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iPhone 5 Buyers Beware: Smartphone Related Theft on The Rise

Jane* was walking up Gates Avenue in Fort Greene, Brooklyn, after a long day of work. With her iPhone 4S cupped to her ears as usual, she called her boyfriend to discuss dinner options. The next thing she remembers is dropping to one knee to recover from a blow to the side of her head. Standing over her was a young man with her cell phone now in his possession. “If you scream, I’m gonna hurt you,” he threatened. The man turned and jogged casually up the block and around the corner.

“It happened a few steps from the entrance to my building so I felt really unsafe and violated,” Jane remembers. “I was mad at myself too for being so off guard.”

As rampant as iCrime has been with every new iPhone model release comes an even bigger upsurge of thefts. So with iPhone 5 releasing in stores, iCrimes are sure to rise yet again. In fact, the phenomenon of "Apple Picking" as some authorities refer to it, has led to thieves banding together to form rings of phone snatchers and fencers. Authorities insist it will be worse when the iPhone 5 officially hits the streets.

With Apple reporting that iPhone sales reached 218 million this past March – and the company selling its 55 millionth iPad by the end of 2011 – there’s plenty to go around for potential sidewalk bandits. The high demand for Apple’s groundbreaking technology also makes it easier for thieves to liquidate the stolen goods. Even hot iPhones can net at least a couple of hundred dollars in the street.

This past July, Bianca* was walking home from the subway not too far from where Jane was accosted when she witnessed an iPhone jacking. “A good amount of people were walking from the train because it was a bit past rush hour,” she recalls. “I noticed a young kid on a bike riding along the street eyeing people, sort of sizing them up. He locked in on one woman who was talking on her iPhone, standing on the curb. He rode up next to her and just snatched the phone and took off on his bike. A few people tried to chase him, but he was gone.”

These “iCrimes” aren’t only occurring in NYC. Irene* was assaulted for her iPhone twice last winter in the Fillmore neighborhood of San Francisco. “The first time it happened I was coming home from work,” she says. “I was listening to music on my iPhone and this kid, who appeared to be in his late teens, runs up to me and snatches my phone. Out of reaction, I grabbed it back and threw out my leg and kicked him. He was so startled he ran off.”

The second time, two weeks later, she wasn’t so lucky. “I was walking to work around 9 a.m. and as I was trying to put my phone away in my bag,” says Irene. “This guy comes out of nowhere and punches me in the stomach. I fell immediately and he took my phone and ran off. My phone was stolen this time because the perpetrator got physical.”

According to police, the holidays are a prime time for mobile thefts. And the iPhone 5 is sure to be a hot ticket again this year. “When I went to the police station to file the report, I was told that the area I live in had the most reported iPhone thefts and it was becoming increasingly rampant since it was the holiday season,” Irene remembers. “The cop told me, ‘People are getting desperate.’ Coincidentally, the same week the second crime happened to me, the SF Chronicle ran a story on iCrimes and the first line read: Your smart phone might get you punched in the face.”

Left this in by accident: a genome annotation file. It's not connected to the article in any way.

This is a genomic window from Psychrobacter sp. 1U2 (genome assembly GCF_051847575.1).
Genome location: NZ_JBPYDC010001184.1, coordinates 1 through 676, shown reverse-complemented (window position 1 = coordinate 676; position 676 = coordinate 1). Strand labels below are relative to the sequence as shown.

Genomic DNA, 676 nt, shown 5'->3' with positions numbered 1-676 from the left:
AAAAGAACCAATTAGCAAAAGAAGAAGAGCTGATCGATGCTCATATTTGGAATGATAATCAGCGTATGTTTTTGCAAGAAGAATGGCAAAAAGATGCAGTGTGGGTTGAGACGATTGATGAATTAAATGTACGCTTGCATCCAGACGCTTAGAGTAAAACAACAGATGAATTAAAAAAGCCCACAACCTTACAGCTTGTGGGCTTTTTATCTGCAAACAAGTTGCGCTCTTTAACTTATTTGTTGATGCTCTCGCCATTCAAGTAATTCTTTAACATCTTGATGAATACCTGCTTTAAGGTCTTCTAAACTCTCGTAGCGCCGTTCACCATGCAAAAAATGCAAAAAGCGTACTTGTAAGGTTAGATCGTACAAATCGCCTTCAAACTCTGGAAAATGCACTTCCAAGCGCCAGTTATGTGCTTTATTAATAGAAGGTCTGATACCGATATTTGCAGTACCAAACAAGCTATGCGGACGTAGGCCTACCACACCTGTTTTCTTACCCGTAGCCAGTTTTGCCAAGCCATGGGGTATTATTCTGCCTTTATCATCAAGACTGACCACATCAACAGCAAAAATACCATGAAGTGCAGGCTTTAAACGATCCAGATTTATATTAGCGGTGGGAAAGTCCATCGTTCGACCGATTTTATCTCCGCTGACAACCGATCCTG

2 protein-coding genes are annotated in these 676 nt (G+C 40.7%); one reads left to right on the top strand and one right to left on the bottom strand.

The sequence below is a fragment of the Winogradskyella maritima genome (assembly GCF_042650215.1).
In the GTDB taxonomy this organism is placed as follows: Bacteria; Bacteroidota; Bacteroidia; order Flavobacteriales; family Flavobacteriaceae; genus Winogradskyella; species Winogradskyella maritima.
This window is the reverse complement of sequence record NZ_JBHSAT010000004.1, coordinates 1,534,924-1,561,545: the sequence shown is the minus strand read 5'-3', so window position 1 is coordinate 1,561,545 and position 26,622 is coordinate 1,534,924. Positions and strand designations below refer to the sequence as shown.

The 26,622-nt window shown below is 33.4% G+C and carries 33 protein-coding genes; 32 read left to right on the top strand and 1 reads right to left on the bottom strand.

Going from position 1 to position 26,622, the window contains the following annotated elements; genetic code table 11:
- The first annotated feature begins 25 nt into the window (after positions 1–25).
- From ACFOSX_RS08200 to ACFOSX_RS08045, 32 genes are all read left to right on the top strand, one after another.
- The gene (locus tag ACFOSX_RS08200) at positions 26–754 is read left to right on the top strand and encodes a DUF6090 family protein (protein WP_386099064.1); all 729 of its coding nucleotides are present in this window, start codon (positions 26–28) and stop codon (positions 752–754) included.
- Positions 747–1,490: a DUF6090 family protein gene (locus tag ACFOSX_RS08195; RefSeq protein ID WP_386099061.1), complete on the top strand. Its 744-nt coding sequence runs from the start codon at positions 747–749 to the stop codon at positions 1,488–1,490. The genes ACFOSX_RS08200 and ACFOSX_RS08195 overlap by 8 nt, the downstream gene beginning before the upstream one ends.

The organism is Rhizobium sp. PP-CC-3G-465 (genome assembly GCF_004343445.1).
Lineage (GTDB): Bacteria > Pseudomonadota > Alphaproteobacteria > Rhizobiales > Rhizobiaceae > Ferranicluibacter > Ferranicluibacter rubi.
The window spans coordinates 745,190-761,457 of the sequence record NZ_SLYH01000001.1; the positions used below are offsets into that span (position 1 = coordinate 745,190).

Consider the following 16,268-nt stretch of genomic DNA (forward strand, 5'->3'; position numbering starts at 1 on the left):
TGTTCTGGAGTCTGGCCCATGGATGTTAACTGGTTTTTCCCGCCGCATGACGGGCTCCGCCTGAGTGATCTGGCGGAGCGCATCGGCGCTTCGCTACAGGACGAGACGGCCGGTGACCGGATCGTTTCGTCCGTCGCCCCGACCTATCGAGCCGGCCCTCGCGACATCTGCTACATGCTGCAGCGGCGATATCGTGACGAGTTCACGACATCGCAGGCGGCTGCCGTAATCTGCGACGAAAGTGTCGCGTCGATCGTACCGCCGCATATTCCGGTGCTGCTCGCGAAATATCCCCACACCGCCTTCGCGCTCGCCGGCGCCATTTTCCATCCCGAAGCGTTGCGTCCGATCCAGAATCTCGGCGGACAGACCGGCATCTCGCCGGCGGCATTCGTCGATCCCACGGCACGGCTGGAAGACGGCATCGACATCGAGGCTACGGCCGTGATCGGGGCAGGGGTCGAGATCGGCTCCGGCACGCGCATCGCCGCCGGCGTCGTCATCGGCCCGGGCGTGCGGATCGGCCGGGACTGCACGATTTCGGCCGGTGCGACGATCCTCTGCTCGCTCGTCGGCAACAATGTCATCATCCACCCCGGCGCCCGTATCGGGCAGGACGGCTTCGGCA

Similar to NYC, San Francisco experienced extreme gentrification over the past 20 years, causing somewhat of a lull in crime. The Mission District, Fillmore and other San Francisco hoods saw a drop in crime and a hike in rent rivaling and sometimes surpassing New York’s. The Tenderloin will always be grimy and New York will always be New York, but by and large things remained mostly calm for the early 2000s. But then the recession hit in 2008. In San Francisco robberies and violence climbed in 2009 and are projected to be higher in 2012 with murders almost doubling in three years.

The problem in NYC may be even worse than the NYPD is letting on. Allegedly, the NYPD has been fudging the stats of certain crimes in their precincts, as reported in the Village Voice. There’s an ongoing investigation about figures being manipulated to give the appearance that violent crimes and robberies are down. The opposite may be closer to the truth.

Even with some manipulation, the numbers are excessive:

ROBBERIES: Brooklyn:
- Week of 8/3/12- 8/10/12 at the 88th precinct in Fort Green reported 20 felonies. 18 of these were robberies and grand larceny.
-Week prior 7/27/12-8/2/12 the same precinct reported 25 felonies. 21 were robberies.

ROBBERIES: Lower East Side:

-Robberies in the 7th Precinct are up so far in 2012 with a reported 72 robberies so far this year compared to about 51 last summer. Car thefts are also up.

Though it’s been a nationwide phenomenon, these two New York neighborhoods have an interesting dynamic due to the close proximity its poorer original inhabitants have to upper middle class and wealthy new arrivals.

“I had a friend move here from Colorado,” recounts Derrick Perry, who lives on Franklin Avenue in the grey area between Bed Stuy and Fort Greene. “He got off the plane, took the train and got robbed walking from the subway to my house. He wasn’t in New York for more than two hours and they took his iPhone, broad daylight.”

Another dynamic that doesn’t help matters is that, like Perry’s Colorado visitor, many residents who aren’t born and bred New Yorkers aren’t aware of how to avoid theft. “As a kid growing up in the city you know not to get too lippy with anyone pointing a weapon at you,” says Sal Amadeo, a local restaurateur. “But I always told my kids to keep their mouths shut, get a good look of the guy and pass them anything they ask for. ‘Materials can always be replaced,’ I tell them.”

To combat the rising crime rates in their jurisdiction, police in the 88th and 79th have placed officers on several corners they deemed “trouble spots.”
“We’re trying to maintain a presence to deter crime, especially robbery,” explains Deputy Inspector Anthony Tasso. “But it definitely doesn’t help your cause if you’re nose is stuck in your iPhone or iPad without a clue as to who is behind you or walking up on your right... People sometimes are just completely unaware.”

With the national unemployment rate still hovering around 9% and making a painfully slow recovery and the Barclays Center opening in Brooklyn—meaning more activity and people coming in and out of the borough—thefts could get worse before they get better. In the meantime, like Q Tip advised on “Rap Promoter,” “Be alert, look alive and act like you know...”